• Rick

    Randy #35-

    Richard Bauckham would seem to agree with you in regards to the council, although the de facto impact was made:

    “Origen’s universalism was involved in the group of doctrines known as ‘Origenism’, about which there were long controversies in the East. A Council at Constantinople in 543 condemned a list of Origenist errors including Apokatastasis, but whether this condemnation was endorsed by the Fifth Ecumenical Council (553) seems in doubt. At any rate the condemnation of Origenism discredited universalism in the theological tradition of the East. In the West, not only Origen’s heretical reputation but also Augustine’s enormous influence ensured that the Augustinian version of the doctrine of hell prevailed almost without question for many centuries.”

  • T

    A few of my takes, in no particular order:

    - Jeff’s got a point about Lewis and Bell. The difference b/n them is small indeed, but the response by today’s church leaders is enormously different. I don’t think the difference of response can only be about doctrine. Lewis is standing too close to Bell doctrinally to avoid being hit by the bombs now being dropped on Bell for heresy.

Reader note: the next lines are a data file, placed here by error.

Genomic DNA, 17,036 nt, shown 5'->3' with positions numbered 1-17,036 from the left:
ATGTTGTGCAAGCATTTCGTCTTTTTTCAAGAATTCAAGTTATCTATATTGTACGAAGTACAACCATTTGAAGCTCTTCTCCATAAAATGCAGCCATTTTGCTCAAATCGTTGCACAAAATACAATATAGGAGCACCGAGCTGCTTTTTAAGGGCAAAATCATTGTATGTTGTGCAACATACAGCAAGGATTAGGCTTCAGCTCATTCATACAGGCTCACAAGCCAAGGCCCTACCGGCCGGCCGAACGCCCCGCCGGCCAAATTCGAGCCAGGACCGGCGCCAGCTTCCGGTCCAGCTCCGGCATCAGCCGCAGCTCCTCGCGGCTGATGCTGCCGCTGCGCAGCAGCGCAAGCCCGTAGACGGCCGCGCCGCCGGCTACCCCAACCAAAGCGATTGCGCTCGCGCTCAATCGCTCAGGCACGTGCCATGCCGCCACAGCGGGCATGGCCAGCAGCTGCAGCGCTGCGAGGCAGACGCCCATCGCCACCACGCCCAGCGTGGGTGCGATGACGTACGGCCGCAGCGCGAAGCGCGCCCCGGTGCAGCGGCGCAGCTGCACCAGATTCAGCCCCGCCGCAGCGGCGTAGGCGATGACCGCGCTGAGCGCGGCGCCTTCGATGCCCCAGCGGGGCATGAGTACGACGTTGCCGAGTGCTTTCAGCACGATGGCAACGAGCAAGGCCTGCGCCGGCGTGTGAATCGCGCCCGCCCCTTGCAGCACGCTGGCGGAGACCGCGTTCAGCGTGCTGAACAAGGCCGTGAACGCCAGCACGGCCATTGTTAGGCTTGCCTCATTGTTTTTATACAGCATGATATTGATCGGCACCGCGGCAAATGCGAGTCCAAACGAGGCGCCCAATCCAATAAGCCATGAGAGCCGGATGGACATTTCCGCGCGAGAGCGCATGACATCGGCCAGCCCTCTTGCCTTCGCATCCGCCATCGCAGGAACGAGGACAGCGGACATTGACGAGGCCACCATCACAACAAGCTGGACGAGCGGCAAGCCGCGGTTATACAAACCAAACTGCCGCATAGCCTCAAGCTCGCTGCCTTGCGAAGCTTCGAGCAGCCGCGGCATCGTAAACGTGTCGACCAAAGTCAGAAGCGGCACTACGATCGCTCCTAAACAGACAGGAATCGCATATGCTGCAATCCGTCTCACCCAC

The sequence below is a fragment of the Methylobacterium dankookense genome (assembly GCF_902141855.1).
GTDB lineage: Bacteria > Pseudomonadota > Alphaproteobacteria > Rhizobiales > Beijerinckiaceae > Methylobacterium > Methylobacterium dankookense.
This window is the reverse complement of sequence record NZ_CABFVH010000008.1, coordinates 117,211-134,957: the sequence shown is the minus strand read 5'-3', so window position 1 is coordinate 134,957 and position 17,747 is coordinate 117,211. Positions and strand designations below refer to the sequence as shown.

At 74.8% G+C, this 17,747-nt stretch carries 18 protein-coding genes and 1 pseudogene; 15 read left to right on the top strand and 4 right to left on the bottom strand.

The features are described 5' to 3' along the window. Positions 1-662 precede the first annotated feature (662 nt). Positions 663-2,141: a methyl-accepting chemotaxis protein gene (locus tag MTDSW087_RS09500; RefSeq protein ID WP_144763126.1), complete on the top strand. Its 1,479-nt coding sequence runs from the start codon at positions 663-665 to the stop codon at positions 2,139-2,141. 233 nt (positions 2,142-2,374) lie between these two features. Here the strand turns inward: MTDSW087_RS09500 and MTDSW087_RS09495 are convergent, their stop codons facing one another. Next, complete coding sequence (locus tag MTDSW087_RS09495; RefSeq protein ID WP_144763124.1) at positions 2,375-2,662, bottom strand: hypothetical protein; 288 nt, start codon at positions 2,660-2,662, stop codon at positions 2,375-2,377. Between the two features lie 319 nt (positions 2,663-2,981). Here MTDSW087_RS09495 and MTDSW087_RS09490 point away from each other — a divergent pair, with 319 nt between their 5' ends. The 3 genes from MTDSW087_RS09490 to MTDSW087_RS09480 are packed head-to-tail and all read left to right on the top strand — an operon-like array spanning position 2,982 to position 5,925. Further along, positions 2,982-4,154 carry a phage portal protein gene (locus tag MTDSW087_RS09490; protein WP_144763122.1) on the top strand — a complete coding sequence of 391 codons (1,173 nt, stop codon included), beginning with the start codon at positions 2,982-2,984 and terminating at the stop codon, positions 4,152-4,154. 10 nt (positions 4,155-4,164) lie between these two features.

- I’ve not read Love Wins, nor do I currently plan to do so. I know that Jesus made real threats of real punishment, as do the other NT writers. These must be taken with total seriousness. Any teaching which seeks to turn these warnings into idle threats is a mistake. Just as God has relented in the past and been patient, he has also followed through with many a threat of judgment. I’d like Christians of all stripes to hold on to this, which is just part of holding to Jesus, IMO. That said, it is also a mistake to not realize that God can and has relented on prior promised punishments. It’s not heresy to say so; it’s just being biblically informed. It’s not wrong to hope (as David did and contra to what Jonah did) that God, based on his great mercy, would actually scale explicitly promised punishment back. But the hope should not turn into a hard prediction that would contradict the threats the NT gives. We need to pass on those threats with all seriousness, but it’s okay to hope in God’s mercy to do something less severe once again.